Day of Shame

24.10.2006

The Hungarian government sent in the police to forcefully breakup a small, peaceful, and legal demonstration in front of parliament

In what can only be described as a shameful and utter disregard for democracy and human rights, the Hungarian government of former communist Ferenc Gyurcsany sent in the police to forcefully breakup a small, peaceful, and legal demonstration in front of parliament. This, despite earlier promises and guarantees from the authorities that the protesters can stay where they are.

The demonstration in front of parliament has been going on for two months, ever since an audio tape surfaced in where the prime minister admitted to lying to the public "day and night" in order to retain power. Over the weeks, the demonstration has undergone changes; the opposition FIDESZ party had tried to capitalise on the situation and hijack the event, but they eventually withdrew as public attention began to wane.

In the modern world of the attention economy, it's very difficult to keep up the momentum of an event for more than two weeks before it begins to lose its impact. Also, with the various changes the demonstration has undergone over the past few weeks, it seemed to have lost much of its original spirit. Nevertheless, in what is supposedly fundamental to any democratic society, the right to protest by any group for any reason must be respected.

This was the line taken by the president of Hungary last week when it seemed that a showdown was about to occur between the protesters and the authorities. The government and the police wanted to clear the square in front of parliament by October 23rd so that state ceremonies commemorating the 50th anniversary of the Hungarian Revolution and featuring dignitaries from several countries could go ahead unimpeded.

Although the protesters promised that they wouldn't disturb the official ceremonies, this wasn't enough for the authorities, even though the protesters had shown to keep their word, as was the case during the national day of mourning for the executed leaders of the 1848 revolution on October 6th. At the last minute, Laszlo Solyom, the president of Hungary, asked the police not to use force to remove the protesters. The authorities relented and allowed the demonstration to stay where it was.

A small victory as it was, the government was still not content with the demonstration in front of parliament. The protest has been a persistent thorn in the side of prime minister Gyurcsany; at first it was merely annoying, now it was becoming embarrassing. As a result, on October 22nd´large billboards were erected in front of the protesters, effectively hiding them from view. Apparently this still wasn't enough, as the crowd was able to whistle their disapproval when the prime minister entered parliament on Sunday for an official reception.

The end game came at 2:00 AM on October 23rd when the police in full force -- some carrying shotgun rifles and backed by water cannon -- drove the protesters from the area. According to the police, they broke up the demonstration because the protesters didn't allow the fire brigade to do a security check in the area, as had been agreed to. Subsequently, the authorities claimed to have found various items which could be used for making bombs, such as charcoal wrapped in socks, as well as knives and other weapons.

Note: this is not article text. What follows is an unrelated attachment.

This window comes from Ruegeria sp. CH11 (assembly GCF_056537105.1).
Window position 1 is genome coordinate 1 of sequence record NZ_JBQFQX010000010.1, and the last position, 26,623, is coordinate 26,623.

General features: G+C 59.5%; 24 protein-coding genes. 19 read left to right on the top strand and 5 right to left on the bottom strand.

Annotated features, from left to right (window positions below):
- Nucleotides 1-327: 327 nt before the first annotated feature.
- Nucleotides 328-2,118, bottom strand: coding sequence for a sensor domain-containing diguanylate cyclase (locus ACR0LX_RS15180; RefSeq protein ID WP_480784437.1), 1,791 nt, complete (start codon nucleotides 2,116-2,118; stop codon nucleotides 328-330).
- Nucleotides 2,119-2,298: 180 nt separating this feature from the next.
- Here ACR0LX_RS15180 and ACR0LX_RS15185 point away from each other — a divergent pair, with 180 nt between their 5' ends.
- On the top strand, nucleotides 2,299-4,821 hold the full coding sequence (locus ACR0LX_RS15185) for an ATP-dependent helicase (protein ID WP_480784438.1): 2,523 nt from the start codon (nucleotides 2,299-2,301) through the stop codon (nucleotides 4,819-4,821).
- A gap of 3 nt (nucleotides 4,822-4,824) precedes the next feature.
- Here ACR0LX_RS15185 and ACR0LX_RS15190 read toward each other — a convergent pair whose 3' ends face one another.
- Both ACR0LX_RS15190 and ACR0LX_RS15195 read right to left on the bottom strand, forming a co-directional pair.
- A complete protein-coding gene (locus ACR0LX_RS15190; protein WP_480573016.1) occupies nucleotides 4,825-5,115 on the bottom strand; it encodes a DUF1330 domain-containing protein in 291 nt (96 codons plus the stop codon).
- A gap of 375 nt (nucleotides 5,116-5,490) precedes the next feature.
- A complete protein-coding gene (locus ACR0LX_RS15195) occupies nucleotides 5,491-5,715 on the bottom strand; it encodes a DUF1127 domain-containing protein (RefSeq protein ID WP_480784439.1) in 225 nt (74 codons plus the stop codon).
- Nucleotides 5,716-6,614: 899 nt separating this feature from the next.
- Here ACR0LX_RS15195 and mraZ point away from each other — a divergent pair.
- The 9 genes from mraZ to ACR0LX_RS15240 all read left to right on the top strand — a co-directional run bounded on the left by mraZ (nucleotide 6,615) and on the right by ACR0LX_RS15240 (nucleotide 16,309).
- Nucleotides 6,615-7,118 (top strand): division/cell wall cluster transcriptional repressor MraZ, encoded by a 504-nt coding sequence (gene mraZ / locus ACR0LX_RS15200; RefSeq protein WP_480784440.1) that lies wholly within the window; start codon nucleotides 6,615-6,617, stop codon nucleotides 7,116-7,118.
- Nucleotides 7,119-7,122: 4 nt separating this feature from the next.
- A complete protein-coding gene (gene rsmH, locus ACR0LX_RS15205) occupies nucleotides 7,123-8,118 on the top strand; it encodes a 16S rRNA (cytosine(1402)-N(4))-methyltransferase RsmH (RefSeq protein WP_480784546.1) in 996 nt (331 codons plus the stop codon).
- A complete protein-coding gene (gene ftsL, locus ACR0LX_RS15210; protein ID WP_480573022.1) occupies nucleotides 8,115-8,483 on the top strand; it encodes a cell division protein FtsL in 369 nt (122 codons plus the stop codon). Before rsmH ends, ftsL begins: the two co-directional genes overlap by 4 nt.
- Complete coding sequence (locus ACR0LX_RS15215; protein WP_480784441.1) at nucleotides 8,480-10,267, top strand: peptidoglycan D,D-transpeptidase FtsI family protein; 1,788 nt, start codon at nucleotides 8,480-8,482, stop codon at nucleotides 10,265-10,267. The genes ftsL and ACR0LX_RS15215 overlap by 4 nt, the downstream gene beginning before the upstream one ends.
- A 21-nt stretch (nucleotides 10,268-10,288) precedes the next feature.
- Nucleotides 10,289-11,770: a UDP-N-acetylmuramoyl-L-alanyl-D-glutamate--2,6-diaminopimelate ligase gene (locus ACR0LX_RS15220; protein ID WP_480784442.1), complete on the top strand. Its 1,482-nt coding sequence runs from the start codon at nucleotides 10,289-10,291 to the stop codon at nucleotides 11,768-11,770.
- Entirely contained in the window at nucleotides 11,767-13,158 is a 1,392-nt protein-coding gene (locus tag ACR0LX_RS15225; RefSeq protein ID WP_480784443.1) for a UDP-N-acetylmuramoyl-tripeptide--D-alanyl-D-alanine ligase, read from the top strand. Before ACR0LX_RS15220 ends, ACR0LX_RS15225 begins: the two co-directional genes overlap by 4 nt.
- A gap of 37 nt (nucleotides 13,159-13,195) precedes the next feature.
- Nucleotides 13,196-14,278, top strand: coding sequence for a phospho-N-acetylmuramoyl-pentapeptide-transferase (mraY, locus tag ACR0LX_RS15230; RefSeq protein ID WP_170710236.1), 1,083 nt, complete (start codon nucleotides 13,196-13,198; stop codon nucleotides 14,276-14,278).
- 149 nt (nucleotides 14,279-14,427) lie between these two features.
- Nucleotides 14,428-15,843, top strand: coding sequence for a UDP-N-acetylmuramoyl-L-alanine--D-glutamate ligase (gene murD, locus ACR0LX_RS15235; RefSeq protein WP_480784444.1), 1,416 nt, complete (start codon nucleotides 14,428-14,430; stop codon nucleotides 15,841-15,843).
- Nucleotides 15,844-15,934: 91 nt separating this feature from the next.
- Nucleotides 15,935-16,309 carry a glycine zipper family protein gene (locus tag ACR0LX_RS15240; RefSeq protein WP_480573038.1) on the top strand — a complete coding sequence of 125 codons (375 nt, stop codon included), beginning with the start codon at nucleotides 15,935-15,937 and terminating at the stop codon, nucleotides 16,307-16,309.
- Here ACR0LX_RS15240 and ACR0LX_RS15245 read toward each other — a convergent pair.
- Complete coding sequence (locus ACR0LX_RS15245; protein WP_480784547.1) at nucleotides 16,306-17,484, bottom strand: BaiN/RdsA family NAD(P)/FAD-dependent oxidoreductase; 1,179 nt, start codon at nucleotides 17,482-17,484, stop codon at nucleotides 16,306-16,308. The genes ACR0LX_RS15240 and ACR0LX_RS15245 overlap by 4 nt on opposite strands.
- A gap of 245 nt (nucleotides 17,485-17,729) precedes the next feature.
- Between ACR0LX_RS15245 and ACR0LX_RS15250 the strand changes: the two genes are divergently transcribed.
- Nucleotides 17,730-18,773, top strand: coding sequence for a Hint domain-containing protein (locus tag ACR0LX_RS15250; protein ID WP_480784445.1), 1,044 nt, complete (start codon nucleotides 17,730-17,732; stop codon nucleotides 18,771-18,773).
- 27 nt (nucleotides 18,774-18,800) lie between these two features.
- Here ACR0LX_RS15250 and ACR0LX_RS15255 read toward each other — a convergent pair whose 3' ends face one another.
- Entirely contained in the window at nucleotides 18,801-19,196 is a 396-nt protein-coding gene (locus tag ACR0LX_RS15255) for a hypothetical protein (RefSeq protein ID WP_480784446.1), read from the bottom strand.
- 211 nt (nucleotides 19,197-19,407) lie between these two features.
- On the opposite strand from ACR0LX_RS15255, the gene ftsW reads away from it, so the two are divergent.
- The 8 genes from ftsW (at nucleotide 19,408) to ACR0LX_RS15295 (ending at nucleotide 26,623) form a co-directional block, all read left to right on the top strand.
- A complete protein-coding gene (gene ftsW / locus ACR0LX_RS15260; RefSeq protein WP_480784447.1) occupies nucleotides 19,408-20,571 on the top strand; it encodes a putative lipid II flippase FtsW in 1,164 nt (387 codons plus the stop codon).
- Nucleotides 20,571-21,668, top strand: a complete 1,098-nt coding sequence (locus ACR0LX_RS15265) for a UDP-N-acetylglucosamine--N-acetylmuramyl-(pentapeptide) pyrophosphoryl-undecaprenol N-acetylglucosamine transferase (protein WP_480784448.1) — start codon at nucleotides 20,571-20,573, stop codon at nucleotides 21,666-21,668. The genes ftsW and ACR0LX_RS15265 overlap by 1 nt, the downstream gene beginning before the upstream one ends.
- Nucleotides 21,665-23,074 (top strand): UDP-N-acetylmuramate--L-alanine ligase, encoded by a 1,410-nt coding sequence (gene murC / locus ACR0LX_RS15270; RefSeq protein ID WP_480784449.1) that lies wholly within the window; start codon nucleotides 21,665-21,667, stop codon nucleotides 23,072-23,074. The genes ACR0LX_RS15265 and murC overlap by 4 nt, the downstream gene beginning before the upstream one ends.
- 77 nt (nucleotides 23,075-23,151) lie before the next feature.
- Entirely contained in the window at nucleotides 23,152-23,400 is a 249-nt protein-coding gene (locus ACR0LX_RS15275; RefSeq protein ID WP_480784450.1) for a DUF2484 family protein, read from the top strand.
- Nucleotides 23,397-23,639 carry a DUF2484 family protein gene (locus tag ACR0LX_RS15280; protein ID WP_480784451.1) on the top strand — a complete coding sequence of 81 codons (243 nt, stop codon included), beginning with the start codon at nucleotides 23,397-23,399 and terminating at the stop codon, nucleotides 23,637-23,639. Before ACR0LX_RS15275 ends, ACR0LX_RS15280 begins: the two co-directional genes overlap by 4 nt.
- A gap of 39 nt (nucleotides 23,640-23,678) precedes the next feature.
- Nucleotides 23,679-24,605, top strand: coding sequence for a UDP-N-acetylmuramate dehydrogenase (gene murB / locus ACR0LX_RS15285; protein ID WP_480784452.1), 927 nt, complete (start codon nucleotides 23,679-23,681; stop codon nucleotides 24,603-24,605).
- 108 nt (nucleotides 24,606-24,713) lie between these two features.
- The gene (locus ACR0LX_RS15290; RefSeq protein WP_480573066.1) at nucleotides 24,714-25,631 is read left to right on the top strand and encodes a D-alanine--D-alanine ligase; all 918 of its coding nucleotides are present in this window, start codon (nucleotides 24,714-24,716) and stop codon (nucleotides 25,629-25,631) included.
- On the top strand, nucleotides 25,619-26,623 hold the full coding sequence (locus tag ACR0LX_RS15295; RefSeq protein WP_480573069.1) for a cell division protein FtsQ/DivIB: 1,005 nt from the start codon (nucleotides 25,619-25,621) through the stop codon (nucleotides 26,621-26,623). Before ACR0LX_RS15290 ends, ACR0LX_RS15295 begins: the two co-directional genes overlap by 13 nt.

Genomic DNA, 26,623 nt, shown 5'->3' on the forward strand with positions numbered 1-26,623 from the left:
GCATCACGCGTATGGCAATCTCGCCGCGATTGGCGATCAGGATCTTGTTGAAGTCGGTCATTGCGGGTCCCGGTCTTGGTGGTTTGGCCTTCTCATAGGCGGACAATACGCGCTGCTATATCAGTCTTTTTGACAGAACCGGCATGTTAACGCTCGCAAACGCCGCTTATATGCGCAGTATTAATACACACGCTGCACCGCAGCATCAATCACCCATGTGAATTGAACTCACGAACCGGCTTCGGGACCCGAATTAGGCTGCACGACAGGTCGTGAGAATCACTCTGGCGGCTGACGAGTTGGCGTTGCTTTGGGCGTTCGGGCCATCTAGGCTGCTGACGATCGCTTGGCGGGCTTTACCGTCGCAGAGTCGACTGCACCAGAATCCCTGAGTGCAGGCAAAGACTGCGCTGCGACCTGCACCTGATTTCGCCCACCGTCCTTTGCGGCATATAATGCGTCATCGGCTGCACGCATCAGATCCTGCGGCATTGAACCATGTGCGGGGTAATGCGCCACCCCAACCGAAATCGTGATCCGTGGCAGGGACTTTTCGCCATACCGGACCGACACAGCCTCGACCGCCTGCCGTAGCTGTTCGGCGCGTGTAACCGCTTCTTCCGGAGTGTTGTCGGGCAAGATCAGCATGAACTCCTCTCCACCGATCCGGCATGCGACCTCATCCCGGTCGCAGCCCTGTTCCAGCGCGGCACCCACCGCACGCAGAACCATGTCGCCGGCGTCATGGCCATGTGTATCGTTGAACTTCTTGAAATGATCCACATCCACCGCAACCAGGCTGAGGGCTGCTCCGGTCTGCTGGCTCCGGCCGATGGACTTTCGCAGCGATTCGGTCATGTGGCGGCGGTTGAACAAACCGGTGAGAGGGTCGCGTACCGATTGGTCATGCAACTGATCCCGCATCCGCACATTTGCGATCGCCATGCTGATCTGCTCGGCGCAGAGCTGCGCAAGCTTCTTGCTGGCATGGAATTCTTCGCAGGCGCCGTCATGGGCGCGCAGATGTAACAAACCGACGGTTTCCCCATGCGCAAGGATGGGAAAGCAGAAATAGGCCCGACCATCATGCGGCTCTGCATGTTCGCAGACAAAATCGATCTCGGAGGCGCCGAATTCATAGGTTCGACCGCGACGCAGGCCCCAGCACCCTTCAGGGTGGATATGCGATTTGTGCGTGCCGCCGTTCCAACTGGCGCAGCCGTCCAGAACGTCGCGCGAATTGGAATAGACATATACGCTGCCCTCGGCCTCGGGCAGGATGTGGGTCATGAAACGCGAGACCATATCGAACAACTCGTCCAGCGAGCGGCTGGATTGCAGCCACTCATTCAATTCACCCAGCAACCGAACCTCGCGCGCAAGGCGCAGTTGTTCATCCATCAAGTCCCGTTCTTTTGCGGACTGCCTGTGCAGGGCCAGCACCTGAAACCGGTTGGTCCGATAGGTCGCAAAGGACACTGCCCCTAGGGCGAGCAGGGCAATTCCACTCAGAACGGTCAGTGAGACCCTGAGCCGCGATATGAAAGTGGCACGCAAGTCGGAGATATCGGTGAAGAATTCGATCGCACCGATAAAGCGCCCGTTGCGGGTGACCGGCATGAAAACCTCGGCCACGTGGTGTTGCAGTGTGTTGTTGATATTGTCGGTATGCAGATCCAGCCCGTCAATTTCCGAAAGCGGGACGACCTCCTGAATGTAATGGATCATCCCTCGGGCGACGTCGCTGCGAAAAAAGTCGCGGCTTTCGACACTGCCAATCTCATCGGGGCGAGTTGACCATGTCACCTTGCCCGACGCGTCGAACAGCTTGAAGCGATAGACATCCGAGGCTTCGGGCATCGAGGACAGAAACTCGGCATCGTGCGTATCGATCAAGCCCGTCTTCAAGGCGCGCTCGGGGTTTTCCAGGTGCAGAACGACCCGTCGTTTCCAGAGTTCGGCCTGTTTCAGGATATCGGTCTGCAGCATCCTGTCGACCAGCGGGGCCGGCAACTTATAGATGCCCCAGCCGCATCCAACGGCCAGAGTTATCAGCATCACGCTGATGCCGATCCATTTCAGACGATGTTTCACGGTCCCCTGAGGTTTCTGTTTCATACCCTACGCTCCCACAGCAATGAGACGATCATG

Leaders of the demonstration refute these claims, however. They question why the authorities decided to initiate a security action at such an early hour, and that most protesters were willing to abide by the security check. However, as with the riot in front of the Hungarian television building a month ago, a handful of provocateurs seemed to have caused all the trouble; they refused to leave and thus provoked the police action. Most demonstrators are convinced that the so-called "bomb-making" equipment was either planted by the police themselves or brought in by police agents disguised as protesters.

Given the climate of fear and trepidation which has been generated by the mass media and the authorities in the days preceding October 23rd, it wouldn't be surprising if such claims by the protesters turn out to be true. A few days earlier Ildiko Lendvai, a former member of the Communist Central Committee and leader of the Socialist party in parliament, went on Hungarian television ranting about the "half-state of terror" in the country and the fact that most visitors to Hungary are staying outside of Budapest because of the fear of violence. Yet for those who don't pay attention to radio or television and don't bother to read the newspapers, the past few days -- indeed, the past few weeks -- have been like any other in Budapest.

The breakup of the demonstration in front of parliament has left many bitter and disenchanted. Some are afraid that they will not be able to return to the square where they were; others feel that the little bit of momentum which they still had has now been lost. Furthermore, as with the Socialist party headquarters, the barricades which have been erected in front of parliament look set to be a permanent feature in Budapest, at least for the time being.

The lies, contempt, and utter disregard for the right to protest over the past few weeks all show how Hungary's democratic deficit -- like its budget deficit -- is ballooning out of control. Unless some sort of reform is initiated in this area first and foremost, any other kind of reform will be meaningless, for Hungary can't be said to be an integral part of Europe, either financially or politically.

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